facts or it's nothing but a dishonourable and libelious smear.
> A contributor with considerable changes objecting to the change
> (even retrospectively, for instance because the whole "public
> notice" thing didn't reach him) might easily pull the project into
> interesting legal issues.
It might. Or it might not. And the process the MAME folks followed
may well provide them ample legal footing for a strong defence to any
such legal action/ claim - I believe this to be the case in fact.
> Having no public record likely doesn't help the case, neither.
Or it might help their case too - IDK.
But if someone wishes to bring a claim against "the MAME community",
they better be the ones bringing a clear and unambiguous record, and
I have no doubt it will be handled both graciously and with dignity,
and to the ultimate satisfaction of all concerned, as this is in
keeping with the history of the MAME crew and how they handled their
relicensing to date.
> > If an objection -is- raised, and if the person objecting is an
> > actual copyright holder of certain Truecrypt code, then that
> > particular code can thereafter be rewritten. Other than this,
> > objections are unlikely to be legally substantive and may well be
> > able to be ignored. Notwithstanding, all objections should be
> > responded to as to what position is being taken in relation to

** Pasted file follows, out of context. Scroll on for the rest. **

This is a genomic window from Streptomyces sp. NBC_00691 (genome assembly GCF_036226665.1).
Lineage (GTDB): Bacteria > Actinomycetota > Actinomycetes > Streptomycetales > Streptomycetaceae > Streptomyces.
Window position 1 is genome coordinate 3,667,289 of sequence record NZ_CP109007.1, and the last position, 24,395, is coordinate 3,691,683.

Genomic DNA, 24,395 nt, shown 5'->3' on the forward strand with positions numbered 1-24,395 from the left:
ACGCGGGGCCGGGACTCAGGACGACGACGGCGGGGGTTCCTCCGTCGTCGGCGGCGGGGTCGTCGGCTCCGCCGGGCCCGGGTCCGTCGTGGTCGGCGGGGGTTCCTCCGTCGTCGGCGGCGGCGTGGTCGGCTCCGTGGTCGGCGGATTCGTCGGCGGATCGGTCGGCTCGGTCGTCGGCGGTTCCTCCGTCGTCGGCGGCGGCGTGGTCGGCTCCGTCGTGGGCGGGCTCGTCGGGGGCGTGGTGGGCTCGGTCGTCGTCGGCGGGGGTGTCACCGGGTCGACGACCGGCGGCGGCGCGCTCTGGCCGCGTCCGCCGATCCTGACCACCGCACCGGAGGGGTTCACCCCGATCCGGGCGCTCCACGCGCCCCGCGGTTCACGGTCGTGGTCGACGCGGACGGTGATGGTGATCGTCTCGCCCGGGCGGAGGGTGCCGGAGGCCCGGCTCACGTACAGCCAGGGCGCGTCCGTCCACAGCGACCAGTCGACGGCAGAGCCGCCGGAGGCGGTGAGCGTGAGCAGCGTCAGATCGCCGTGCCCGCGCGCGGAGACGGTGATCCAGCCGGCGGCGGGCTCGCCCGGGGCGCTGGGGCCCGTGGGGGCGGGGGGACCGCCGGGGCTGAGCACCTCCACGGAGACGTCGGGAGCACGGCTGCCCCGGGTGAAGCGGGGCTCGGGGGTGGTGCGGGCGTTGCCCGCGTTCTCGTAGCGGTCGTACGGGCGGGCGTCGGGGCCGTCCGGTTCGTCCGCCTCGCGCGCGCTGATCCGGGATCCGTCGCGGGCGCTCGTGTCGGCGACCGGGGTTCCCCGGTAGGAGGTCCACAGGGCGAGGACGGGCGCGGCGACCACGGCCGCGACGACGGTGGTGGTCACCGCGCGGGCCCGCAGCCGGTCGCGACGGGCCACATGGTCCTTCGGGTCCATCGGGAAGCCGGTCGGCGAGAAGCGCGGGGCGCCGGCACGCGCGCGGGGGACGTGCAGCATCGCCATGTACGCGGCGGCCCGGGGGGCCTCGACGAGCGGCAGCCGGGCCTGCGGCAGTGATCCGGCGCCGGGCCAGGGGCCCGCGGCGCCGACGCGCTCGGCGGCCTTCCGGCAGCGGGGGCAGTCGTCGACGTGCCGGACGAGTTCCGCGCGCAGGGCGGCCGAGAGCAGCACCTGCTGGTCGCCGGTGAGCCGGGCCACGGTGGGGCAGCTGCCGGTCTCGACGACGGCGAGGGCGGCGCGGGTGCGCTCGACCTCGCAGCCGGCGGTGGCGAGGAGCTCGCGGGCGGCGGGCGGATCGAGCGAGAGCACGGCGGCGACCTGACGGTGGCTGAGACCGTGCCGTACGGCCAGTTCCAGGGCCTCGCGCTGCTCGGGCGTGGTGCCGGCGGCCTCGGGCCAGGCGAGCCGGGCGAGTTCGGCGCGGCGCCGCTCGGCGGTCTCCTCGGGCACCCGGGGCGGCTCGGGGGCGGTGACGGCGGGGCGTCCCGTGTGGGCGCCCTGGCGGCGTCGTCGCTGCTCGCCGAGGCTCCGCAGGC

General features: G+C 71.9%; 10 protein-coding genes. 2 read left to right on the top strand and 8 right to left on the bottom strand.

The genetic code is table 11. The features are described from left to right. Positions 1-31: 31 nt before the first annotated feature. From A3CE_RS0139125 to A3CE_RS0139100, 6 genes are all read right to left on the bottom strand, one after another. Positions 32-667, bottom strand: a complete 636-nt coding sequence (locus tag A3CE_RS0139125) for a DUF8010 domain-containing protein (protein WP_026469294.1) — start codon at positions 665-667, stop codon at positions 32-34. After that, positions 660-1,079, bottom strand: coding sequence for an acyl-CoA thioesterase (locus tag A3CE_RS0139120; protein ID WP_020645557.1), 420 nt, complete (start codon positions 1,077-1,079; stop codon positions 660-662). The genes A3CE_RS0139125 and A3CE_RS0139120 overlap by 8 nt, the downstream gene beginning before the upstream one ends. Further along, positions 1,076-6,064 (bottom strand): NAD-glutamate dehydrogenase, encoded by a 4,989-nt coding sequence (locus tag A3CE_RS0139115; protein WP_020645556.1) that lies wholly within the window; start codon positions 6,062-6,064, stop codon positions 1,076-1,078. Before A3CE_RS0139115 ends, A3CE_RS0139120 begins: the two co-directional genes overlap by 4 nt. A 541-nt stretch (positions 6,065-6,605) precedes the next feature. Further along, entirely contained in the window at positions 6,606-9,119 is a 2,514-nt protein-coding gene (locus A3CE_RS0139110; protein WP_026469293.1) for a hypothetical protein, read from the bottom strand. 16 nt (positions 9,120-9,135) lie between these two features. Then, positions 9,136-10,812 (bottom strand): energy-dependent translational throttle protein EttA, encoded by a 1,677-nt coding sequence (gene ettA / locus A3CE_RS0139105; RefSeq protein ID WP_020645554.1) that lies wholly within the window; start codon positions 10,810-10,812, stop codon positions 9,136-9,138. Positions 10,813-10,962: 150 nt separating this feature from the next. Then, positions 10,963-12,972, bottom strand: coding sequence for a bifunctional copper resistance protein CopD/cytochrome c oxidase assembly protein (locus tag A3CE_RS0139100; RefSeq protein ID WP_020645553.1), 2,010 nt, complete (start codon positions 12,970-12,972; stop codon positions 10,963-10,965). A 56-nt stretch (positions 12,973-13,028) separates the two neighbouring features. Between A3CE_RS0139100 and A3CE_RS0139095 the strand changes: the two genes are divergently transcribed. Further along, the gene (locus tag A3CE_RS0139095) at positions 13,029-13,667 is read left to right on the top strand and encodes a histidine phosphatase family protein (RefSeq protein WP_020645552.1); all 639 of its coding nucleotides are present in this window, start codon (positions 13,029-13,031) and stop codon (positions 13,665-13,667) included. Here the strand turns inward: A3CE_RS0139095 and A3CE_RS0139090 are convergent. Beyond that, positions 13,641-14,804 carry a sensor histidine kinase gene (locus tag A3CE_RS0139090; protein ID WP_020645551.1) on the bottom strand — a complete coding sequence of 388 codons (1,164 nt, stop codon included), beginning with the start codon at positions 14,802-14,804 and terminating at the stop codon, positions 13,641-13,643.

> > that objection (this is part of the duty of care to the general
> > public/ others in our community).
> Careful, I very much misinterpreted that paragraph at first. My
> original reply would have said "Wait, I may misunderstand this
> paragraph, but it sounds like you're saying that code affected by
> direct objections *CAN*, but needs not, be rewritten later on and
> that any objections would have no legal binding whatsoever anyway
> and can be ignored?"
<chagrin> Thanks, you're right - my wording was unclear. Thanks for
pointing this out to anyone - it's very good to clarify such
> I assume that what you actually meant is that objections by
> non-contributors have no legal binding and can be ignored, which is
> true, but also a tautologism.
Yes, and the point is that the legal construct of public notice is
that by giving public notice, you give (a best effort at least) to
provide every opportunity for those who might want to object, to so
object (and to contact people who might want to object).
In this way, we satisfy our duty of care to objectors - and in
particular, to anyone who might have a (legally) valid objection,
which is the thing you want to handle.
> The suggested approach sounds HIGHLY questionable to me. I
> personally fully support the intention, but strictly oppose the
Anyway, ATEOTD, my intention was to somehow make contact with the
Veracrypt developers - their intention and their will (at the moment)
are the only wills which matter in this instance at this point in
On the other hand, if they don't pick up this public notice + tacit
consent ball and run with it, literally anyone who chooses, can do so ...
Good luck ;)